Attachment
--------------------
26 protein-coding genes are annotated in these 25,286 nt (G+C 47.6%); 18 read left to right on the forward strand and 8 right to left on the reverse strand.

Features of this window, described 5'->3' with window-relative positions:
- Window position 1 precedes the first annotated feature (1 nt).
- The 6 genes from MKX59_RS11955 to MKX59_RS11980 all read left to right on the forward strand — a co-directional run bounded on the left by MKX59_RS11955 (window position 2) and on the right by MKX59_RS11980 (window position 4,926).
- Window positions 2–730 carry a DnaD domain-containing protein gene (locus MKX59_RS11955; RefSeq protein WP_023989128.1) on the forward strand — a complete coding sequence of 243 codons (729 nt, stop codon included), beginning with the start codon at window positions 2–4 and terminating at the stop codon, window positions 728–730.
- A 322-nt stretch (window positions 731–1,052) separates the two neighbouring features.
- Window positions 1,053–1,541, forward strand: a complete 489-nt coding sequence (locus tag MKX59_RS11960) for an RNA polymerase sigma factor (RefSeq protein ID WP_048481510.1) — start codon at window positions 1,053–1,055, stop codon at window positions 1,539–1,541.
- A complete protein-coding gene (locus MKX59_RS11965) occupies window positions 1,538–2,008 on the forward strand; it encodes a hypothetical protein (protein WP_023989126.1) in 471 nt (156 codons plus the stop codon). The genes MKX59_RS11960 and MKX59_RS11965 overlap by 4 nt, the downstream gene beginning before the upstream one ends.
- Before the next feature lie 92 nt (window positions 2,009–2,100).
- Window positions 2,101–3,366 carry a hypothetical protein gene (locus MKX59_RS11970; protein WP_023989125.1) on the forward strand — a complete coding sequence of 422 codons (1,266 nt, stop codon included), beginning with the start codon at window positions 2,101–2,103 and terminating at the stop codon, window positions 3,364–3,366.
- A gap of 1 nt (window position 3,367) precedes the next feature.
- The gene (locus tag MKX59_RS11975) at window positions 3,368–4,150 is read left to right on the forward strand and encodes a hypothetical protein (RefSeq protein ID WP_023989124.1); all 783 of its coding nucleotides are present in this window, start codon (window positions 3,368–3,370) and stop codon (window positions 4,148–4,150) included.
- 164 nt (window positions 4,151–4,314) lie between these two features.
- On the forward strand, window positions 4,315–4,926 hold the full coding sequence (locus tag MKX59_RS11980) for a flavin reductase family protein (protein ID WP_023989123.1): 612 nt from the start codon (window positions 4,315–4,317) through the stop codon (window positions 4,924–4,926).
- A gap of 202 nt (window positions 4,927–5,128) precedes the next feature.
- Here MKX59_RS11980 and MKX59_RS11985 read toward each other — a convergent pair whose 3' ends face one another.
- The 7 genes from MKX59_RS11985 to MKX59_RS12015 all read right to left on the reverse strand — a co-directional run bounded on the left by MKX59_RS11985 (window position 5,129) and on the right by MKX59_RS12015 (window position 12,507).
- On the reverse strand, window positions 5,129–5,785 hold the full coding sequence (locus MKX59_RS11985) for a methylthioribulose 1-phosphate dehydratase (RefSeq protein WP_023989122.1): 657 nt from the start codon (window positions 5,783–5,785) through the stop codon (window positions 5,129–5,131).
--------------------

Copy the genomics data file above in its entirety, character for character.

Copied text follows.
26 protein-coding genes are annotated in these 25,286 nt (G+C 47.6%); 18 read left to right on the forward strand and 8 right to left on the reverse strand.

Features of this window, described 5'->3' with window-relative positions:
- Window position 1 precedes the first annotated feature (1 nt).
- The 6 genes from MKX59_RS11955 to MKX59_RS11980 all read left to right on the forward strand — a co-directional run bounded on the left by MKX59_RS11955 (window position 2) and on the right by MKX59_RS11980 (window position 4,926).
- Window positions 2–730 carry a DnaD domain-containing protein gene (locus MKX59_RS11955; RefSeq protein WP_023989128.1) on the forward strand — a complete coding sequence of 243 codons (729 nt, stop codon included), beginning with the start codon at window positions 2–4 and terminating at the stop codon, window positions 728–730.
- A 322-nt stretch (window positions 731–1,052) separates the two neighbouring features.
- Window positions 1,053–1,541, forward strand: a complete 489-nt coding sequence (locus tag MKX59_RS11960) for an RNA polymerase sigma factor (RefSeq protein ID WP_048481510.1) — start codon at window positions 1,053–1,055, stop codon at window positions 1,539–1,541.
- A complete protein-coding gene (locus MKX59_RS11965) occupies window positions 1,538–2,008 on the forward strand; it encodes a hypothetical protein (protein WP_023989126.1) in 471 nt (156 codons plus the stop codon). The genes MKX59_RS11960 and MKX59_RS11965 overlap by 4 nt, the downstream gene beginning before the upstream one ends.
- Before the next feature lie 92 nt (window positions 2,009–2,100).
- Window positions 2,101–3,366 carry a hypothetical protein gene (locus MKX59_RS11970; protein WP_023989125.1) on the forward strand — a complete coding sequence of 422 codons (1,266 nt, stop codon included), beginning with the start codon at window positions 2,101–2,103 and terminating at the stop codon, window positions 3,364–3,366.
- A gap of 1 nt (window position 3,367) precedes the next feature.
- The gene (locus tag MKX59_RS11975) at window positions 3,368–4,150 is read left to right on the forward strand and encodes a hypothetical protein (RefSeq protein ID WP_023989124.1); all 783 of its coding nucleotides are present in this window, start codon (window positions 3,368–3,370) and stop codon (window positions 4,148–4,150) included.
- 164 nt (window positions 4,151–4,314) lie between these two features.
- On the forward strand, window positions 4,315–4,926 hold the full coding sequence (locus tag MKX59_RS11980) for a flavin reductase family protein (protein ID WP_023989123.1): 612 nt from the start codon (window positions 4,315–4,317) through the stop codon (window positions 4,924–4,926).
- A gap of 202 nt (window positions 4,927–5,128) precedes the next feature.
- Here MKX59_RS11980 and MKX59_RS11985 read toward each other — a convergent pair whose 3' ends face one another.
- The 7 genes from MKX59_RS11985 to MKX59_RS12015 all read right to left on the reverse strand — a co-directional run bounded on the left by MKX59_RS11985 (window position 5,129) and on the right by MKX59_RS12015 (window position 12,507).
- On the reverse strand, window positions 5,129–5,785 hold the full coding sequence (locus MKX59_RS11985) for a methylthioribulose 1-phosphate dehydratase (RefSeq protein WP_023989122.1): 657 nt from the start codon (window positions 5,783–5,785) through the stop codon (window positions 5,129–5,131).